Naturally, since Bond escapes the casino after being thrown into a pit of carnivorous Komodo dragons, he is able to have a chat with Raoul, mainly involving Raoul describing a parable between an island of rats that eat each other until there are only two left—asserting that M has manipulated circumstances to leave James and Raoul as the final two rats. This is followed by a bit of tomfoolery in the way of gay innuendo and a Johnny Appleseed situation in which Raoul places a shot glass filled with scotch on top of Sévérine’s head and asks Bond to shoot at it. After Bond aims nowhere near Sévérine, Raoul takes the liberty of simply shooting her in the head.

At that moment, a swarm of MI6 helicopters surround the island and apprehend Raoul to take him back to London for trial. Raoul, however, has meticulously crafted a far more elaborate plan. Q (Ben Whishaw, who appropriately played Sebastian Flyte in Brideshead Revisited and is also currently appearing in Cloud Atlas), the resident computer genius for MI6, is blind-sided when Raoul hacks into the MI6 servers and gains entry into the London Underground system. Causing mayhem and chaos throughout the city, Raoul heads right for the courthouse where M is being questioned in her role as the director of MI6 by the prime minister. After shooting most everyone in the room, and injuring Mallory, Raoul flees the scene. It is then that Bond and M agree that if anyone is going to be able to take Raoul down, it will have to be the two of them alone.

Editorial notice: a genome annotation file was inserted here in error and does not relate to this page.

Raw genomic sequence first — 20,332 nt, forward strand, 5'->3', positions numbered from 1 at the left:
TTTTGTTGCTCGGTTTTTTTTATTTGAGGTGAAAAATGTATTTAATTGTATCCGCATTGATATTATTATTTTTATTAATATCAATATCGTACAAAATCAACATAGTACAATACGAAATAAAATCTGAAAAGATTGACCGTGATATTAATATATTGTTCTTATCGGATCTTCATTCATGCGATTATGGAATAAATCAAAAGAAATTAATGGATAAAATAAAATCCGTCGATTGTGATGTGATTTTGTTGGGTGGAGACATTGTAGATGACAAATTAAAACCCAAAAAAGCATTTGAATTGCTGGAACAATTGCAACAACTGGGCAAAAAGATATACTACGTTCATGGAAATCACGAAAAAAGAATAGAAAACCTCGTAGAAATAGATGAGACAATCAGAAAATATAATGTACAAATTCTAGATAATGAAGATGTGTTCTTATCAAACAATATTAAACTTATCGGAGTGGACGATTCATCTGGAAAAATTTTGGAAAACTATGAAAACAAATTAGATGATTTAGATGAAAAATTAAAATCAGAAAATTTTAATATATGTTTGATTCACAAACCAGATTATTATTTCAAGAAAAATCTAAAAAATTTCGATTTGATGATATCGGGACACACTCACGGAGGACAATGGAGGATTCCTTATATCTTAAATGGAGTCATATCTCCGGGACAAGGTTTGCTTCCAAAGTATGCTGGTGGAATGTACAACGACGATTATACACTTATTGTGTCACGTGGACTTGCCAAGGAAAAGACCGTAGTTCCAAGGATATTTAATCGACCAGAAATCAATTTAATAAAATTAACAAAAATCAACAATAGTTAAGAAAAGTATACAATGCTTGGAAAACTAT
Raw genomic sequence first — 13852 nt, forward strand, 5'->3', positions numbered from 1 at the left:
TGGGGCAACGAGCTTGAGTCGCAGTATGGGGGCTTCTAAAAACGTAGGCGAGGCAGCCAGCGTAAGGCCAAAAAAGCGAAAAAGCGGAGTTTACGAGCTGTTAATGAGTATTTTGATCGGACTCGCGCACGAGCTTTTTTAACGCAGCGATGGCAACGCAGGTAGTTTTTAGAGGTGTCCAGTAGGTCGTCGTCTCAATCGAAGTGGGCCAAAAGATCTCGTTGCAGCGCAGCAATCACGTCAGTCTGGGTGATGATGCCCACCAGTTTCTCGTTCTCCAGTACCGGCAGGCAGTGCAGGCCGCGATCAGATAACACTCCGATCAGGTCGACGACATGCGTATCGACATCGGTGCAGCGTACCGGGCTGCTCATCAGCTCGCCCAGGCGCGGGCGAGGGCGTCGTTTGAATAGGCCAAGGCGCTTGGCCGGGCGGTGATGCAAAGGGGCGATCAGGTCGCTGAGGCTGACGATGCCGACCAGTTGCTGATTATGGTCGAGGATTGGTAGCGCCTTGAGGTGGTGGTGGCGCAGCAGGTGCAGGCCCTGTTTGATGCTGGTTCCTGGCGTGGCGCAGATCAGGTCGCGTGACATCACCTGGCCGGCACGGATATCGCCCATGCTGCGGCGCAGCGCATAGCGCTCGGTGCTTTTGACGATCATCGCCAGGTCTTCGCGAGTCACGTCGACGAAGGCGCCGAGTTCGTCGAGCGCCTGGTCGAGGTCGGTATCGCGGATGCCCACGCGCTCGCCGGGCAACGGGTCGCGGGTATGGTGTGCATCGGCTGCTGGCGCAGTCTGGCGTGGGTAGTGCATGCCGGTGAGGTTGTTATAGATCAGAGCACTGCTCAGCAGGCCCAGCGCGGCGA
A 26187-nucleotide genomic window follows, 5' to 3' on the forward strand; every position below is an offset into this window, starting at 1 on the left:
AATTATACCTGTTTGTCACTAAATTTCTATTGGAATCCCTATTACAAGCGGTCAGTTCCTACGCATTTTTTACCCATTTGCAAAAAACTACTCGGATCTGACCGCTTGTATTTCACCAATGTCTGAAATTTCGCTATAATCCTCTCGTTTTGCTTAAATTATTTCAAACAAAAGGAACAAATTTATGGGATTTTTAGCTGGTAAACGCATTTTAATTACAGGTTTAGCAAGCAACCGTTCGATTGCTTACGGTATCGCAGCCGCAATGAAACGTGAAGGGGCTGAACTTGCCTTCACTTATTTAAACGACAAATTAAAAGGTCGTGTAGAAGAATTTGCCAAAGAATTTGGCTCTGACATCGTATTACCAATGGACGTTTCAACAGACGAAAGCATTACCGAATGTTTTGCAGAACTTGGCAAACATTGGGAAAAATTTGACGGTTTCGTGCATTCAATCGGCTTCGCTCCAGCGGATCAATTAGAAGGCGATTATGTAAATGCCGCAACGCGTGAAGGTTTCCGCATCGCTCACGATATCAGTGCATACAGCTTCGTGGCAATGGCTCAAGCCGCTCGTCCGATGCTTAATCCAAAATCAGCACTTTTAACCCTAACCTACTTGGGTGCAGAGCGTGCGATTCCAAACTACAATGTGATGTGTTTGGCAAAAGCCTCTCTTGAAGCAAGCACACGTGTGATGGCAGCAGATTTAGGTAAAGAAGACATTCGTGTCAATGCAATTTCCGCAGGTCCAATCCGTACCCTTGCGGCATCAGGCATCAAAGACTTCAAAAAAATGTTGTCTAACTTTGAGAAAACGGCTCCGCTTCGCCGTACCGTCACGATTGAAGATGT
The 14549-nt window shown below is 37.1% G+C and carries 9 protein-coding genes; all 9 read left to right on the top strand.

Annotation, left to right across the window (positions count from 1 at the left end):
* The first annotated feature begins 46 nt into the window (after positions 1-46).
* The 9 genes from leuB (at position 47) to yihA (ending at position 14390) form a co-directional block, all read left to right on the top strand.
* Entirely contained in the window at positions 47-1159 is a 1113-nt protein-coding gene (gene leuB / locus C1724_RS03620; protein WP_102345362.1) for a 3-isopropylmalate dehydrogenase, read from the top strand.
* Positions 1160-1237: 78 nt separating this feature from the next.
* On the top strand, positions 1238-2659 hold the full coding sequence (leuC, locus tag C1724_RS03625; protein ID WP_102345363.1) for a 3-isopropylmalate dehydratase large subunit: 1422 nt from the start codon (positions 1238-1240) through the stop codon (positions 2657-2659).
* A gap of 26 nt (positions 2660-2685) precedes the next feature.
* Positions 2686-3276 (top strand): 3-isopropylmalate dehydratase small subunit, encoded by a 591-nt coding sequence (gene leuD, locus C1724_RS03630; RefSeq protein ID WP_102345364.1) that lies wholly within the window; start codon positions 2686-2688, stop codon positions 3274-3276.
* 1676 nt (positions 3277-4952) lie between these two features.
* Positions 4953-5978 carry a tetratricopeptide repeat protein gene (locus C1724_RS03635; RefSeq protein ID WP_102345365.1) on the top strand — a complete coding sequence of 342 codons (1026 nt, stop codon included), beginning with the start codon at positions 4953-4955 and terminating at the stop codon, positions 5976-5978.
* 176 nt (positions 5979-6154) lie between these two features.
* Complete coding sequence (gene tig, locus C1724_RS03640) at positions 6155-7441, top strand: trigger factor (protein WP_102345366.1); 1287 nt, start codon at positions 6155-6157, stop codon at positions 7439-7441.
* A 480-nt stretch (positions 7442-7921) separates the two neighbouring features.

While Skyfall adheres to the occasional corny line and the self-aware mockery of gadgetry, what writers Neal Purvis, Robert Wade and John Logan and director Sam Mendes have managed to do is create what is easily one of the best Bond movies in the vast selection of twenty-three.